The UL21’s panel isn’t equipped with wide gamut coverage so isn’t able to effectively cover the Rec.2020 gamut and you’re not going to feel the benefit of a broader range of colours being reproduced with greater saturation like you would with the Samsung AU9000.

Colour accuracy is not as impressive when viewing HDR either, particularly when colours become more saturated. Blues are reproduced rather well but intense greens, reds and cyan have a tendency to look unnatural. Whites also suffer from clipping in bright scenes. While viewing a popular test image of mountains and moving clouds, the clouds looked undefined and it was a similar story in darker scenes, with the UL21 unable to articulate fine details with clarity.

Things look a fair bit better when watching Dolby Vision HDR content, however. The animated Netflix series Dead End: Paranormal Park looked vibrant and eye-catching in Dolby Vision Bright mode, despite the lack of pop you’d get from TVs sporting brighter panels. Bridgerton and Stranger Things both benefited from Dolby Vision’s dynamic metadata, with images crisper and more detailed than those seen while watching HDR10 content.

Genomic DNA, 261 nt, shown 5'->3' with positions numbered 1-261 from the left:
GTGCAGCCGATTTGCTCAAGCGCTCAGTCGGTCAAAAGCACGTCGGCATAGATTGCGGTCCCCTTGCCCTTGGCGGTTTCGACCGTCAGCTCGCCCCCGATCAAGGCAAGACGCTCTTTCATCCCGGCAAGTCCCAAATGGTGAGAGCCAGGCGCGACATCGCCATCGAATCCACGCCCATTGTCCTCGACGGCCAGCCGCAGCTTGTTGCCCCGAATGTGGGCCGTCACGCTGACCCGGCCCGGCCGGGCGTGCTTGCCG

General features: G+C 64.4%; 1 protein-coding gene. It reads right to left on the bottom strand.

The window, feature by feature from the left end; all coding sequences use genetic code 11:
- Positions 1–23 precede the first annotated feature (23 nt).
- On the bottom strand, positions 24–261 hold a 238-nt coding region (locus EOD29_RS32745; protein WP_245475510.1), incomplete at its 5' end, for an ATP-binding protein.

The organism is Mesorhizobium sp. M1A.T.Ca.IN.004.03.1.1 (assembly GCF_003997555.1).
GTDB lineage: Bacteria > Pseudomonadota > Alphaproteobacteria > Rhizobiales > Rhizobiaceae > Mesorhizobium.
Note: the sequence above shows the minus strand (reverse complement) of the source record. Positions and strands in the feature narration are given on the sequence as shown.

To test the Toshiba UL21 we used Portrait Displays Calman colour calibration software.

Toshiba UL21 review: Sound quality

Audio comes courtesy of two downward-firing 10W (RMS) speakers and sound quality is about what you’d expect from a cheap TV, which is to say, not great. The lack of bass leaves the audio sounding rather tinny, and this becomes particularly jarring at higher volumes.